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come from hearing Mr Irving! What is that to sonable matins, we are not naturalists enough to you? Let him go home and digest what the good determine. But for a mere human gentlemanman said to him. You are at your chapel in your that has no orchestra business to call him from oratory. The growing infirmities of age manifest | his warm bed to such preposterous exercisesthemselves in nothing more strongly, than in an we take ten, or half after ten (eleven, of course, inveterate dislike of interruption. The thing during this Christmas solstice), to be the very which we are doing, we wish to be permitted to earliest hour at which he can begin to think of do. We have neither much knowledge nor de abandoning his pillow. To think of it, we say; vices; but there are fewer in the place to which for to do it in earnest requires another half-hour's we hasten. We are not willingly put out of our good consideration. Not but there are pretty way, even at a game of nine-pins. While youth sun-risings, as we are told, and such like gawds, was, we had vast reversions in time future; we abroad in the world, in summer-time especially, are reduced to a present pittance, and obliged some hours before what we have assigned: which to economise in that article. We bleed away a gentleman may see, as they say, only for getour moments now as hardly as our ducats. We ting up. But having been tempted once or cannot bear to have our thin wardrobe eaten | twice, in earlier life, to assist at those ceremonies, and fretted into by moths. We are willing to we confess our curiosity abated. We are no barter our good time with a friend, who gives longer ambitious of being the sun's courtiers, to us in exchange his own. Herein is the distinc- attend at his morning levees. We hold the good tion between the genuine guest and the visitant. hours of the dawn too sacred to waste them upon This latter takes your good time, and gives you such observances; which have in them, besides, his bad in exchange. The guest is domestic to something pagan and Persic. To say truth, we you as your good cat, or household bird ; the never anticipated our usual hour, or got up with visitant is your fly, that flaps in at your window, the sun (as 'tis called), to go a journey, or upon and out again, leaving nothing but a sense of a foolish whole day's pleasuring, but we suffered disturbance, and victuals spoiled. The inferior for it all the long hours after in listlessness and functions of life begin to move heavily. We headaches; Nature herself sufficiently declaring cannot concoct our food with interruptions. Our her sense of our presumption in aspiring to reguchief meal, to be nutritive, must be solitary. late our frail waking courses by the measures of With difficulty we can eat before a guest; and that celestial and sleepless traveller. We deny never understood what the relish of public feast | not that there is something sprightly and vigor. ing meant. Meats have no sapor, nor digestion ous, at the outset especially, in these break-offair play, in a crowd. The unexpected coming day excursions. It is flattering to get the start in of a visitant stops the machine. There is a of a lazy world ; to conquer death by proxy in punctual generation who time their calls to the his image. But the seeds of sleep and mortality precise commencement of vour dining hour—not are in us; and we pay usually, in strange qualms to eat-but to see you eat. Our knife and fork before night falls, the penalty of the unnatural drop instinctively and we feel that we have inversion. Therefore, while the busy part of swallowed our latest morsel. Others again show mankind are fast huddling on their clothes, or their genius, as we have said, in knocking the | are already up and about their occupations, moment you have just sat down to a book. They content to have swallowed their sleep by wholehave a peculiar compassionate sneer, with which sale; we choose to linger abed, and digest our they “hope that they do not interrupt your dreams. It is the very time to recombine the studies.” Though they flutter off the next wandering images, which might in a confused moment, to carry their impertinences to the mass presented; to snatch them from forgetful. nearest student that they can call their friend, ness; to shape and mould them. Some people the tone of the book is spoiled; we shut the have no good of their dreams. Like fast feeders, leaves, and with Dante's lovers, read no more they gulp them too grossly, to taste them curi. that day. It were well if the effect of intrusion ously. We love to chew the cud of a foregone were simply co-extensive with its presence, but vision: to collect the scattered rays of a brighter it mars all the good hours afterwards. These phantasm, or act over again, with firmer nerves, scratches in appearance leave an orifice that the sadder nocturnal tragedies; to drag into day. closes not hastily. “It is a prostitution of the light a struggling and half-vanishing nightmare ; bravery of friendship,” says worthy Bishop Tay. to handle and examine the terrors or the airy lor, “to spend it upon impertinent people, who solaces. We have too much respect for these are, it may be, loads to their families, but can spiritual communications to let them go so never ease my loads." This is the secret of their lightly. We are not so stupid, or so careless as gaddings, their visits, and morning calls: they that imperial forgetter of his dreams, that we too have homes, which are--no homes.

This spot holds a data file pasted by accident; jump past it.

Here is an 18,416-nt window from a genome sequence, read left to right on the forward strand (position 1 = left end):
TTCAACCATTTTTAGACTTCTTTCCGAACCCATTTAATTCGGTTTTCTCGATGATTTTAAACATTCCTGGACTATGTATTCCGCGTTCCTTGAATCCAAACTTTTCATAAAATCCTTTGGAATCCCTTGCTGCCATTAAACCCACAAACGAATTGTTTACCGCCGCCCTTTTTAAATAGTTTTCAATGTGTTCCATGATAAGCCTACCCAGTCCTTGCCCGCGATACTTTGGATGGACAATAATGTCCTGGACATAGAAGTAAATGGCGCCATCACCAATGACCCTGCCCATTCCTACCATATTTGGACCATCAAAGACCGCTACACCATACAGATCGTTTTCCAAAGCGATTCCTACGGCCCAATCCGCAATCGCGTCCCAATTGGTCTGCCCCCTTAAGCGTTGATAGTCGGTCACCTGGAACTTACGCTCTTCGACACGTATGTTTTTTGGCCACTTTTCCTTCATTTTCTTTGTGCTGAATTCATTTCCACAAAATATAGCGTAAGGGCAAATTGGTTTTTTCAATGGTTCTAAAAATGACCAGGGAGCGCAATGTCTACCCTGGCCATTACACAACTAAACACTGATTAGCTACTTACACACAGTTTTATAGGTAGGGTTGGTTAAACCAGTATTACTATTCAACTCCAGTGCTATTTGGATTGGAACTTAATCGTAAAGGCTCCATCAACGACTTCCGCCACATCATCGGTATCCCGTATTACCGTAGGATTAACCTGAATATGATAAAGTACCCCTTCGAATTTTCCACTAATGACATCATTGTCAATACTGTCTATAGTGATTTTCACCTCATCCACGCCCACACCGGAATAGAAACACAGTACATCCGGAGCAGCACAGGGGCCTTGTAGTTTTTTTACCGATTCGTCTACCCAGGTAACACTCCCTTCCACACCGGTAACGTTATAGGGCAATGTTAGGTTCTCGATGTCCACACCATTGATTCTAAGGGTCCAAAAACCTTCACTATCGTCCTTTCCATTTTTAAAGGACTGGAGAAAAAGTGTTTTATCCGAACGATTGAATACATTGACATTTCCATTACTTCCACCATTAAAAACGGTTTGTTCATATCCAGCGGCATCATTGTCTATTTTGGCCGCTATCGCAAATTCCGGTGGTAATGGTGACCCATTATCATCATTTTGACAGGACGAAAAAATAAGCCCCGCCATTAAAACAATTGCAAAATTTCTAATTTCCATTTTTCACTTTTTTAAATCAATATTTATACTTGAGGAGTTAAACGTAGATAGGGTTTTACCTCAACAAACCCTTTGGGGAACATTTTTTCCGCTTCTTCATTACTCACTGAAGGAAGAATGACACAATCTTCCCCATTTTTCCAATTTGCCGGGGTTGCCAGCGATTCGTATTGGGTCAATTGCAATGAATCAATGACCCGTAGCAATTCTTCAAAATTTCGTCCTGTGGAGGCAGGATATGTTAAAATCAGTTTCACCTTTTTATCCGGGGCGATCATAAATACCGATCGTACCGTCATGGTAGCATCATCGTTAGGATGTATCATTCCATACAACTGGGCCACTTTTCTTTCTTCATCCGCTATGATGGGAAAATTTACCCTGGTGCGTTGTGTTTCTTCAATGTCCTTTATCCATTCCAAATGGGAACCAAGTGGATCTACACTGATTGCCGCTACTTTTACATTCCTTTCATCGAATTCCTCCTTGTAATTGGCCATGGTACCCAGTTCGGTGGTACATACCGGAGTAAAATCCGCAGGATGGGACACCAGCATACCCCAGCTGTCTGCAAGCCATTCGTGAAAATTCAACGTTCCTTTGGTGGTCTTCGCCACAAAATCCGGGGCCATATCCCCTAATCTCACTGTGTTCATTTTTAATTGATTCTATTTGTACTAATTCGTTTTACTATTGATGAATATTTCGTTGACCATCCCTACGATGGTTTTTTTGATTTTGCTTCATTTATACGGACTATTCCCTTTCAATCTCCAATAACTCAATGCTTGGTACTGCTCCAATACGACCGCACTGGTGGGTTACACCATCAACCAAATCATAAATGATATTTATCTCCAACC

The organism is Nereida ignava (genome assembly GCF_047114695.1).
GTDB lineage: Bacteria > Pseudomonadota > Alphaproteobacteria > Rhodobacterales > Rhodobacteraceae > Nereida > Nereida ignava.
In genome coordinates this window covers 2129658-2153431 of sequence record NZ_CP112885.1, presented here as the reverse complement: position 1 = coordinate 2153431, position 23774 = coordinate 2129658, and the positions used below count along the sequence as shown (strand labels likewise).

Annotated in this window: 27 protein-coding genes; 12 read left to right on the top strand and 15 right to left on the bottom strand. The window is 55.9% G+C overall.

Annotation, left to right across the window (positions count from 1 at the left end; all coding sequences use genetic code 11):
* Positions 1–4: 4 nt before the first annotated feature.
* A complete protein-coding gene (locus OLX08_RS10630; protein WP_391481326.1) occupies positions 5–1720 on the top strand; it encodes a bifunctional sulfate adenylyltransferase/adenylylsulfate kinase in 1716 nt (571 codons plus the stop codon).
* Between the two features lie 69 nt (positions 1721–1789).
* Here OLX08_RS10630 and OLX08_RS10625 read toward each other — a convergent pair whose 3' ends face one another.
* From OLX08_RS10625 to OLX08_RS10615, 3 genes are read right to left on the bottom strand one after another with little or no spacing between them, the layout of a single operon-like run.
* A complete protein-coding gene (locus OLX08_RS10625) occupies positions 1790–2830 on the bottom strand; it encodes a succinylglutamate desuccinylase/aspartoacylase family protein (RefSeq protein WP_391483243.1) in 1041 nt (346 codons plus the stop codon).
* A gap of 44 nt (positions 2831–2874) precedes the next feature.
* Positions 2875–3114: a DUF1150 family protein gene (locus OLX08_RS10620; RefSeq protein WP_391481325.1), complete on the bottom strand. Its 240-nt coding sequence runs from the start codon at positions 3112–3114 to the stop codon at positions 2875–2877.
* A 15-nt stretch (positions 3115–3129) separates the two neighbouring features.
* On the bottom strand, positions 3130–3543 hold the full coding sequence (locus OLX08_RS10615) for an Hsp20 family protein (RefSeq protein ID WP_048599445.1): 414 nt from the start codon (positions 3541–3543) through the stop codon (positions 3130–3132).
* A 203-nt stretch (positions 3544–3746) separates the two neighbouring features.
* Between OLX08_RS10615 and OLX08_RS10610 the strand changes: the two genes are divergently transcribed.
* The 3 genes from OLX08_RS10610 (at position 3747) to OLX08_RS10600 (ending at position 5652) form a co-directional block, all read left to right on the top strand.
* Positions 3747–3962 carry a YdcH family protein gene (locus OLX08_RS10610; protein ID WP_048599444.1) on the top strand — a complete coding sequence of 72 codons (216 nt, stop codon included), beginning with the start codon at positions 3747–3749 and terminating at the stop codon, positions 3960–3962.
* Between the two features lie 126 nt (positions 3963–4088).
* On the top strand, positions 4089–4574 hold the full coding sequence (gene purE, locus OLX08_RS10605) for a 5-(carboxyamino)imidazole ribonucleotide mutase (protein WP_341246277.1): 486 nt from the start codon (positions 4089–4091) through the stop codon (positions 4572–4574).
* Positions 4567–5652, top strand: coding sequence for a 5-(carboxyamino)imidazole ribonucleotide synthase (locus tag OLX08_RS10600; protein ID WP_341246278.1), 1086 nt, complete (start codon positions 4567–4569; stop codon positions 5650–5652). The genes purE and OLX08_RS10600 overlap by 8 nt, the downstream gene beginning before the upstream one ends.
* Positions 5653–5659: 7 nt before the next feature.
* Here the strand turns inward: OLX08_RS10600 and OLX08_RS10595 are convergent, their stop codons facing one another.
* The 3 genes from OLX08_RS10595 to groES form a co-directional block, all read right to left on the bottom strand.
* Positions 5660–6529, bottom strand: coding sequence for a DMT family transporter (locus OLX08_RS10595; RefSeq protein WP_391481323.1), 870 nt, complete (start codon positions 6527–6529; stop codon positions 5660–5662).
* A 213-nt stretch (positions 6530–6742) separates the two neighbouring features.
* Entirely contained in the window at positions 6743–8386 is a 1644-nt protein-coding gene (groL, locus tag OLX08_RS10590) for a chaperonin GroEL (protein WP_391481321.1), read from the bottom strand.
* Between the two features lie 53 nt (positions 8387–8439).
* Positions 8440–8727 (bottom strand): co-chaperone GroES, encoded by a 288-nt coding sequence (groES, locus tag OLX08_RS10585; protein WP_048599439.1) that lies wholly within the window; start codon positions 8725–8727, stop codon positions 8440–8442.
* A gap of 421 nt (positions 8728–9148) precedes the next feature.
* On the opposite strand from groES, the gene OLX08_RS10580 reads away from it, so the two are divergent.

should need a seer to remind us of the form of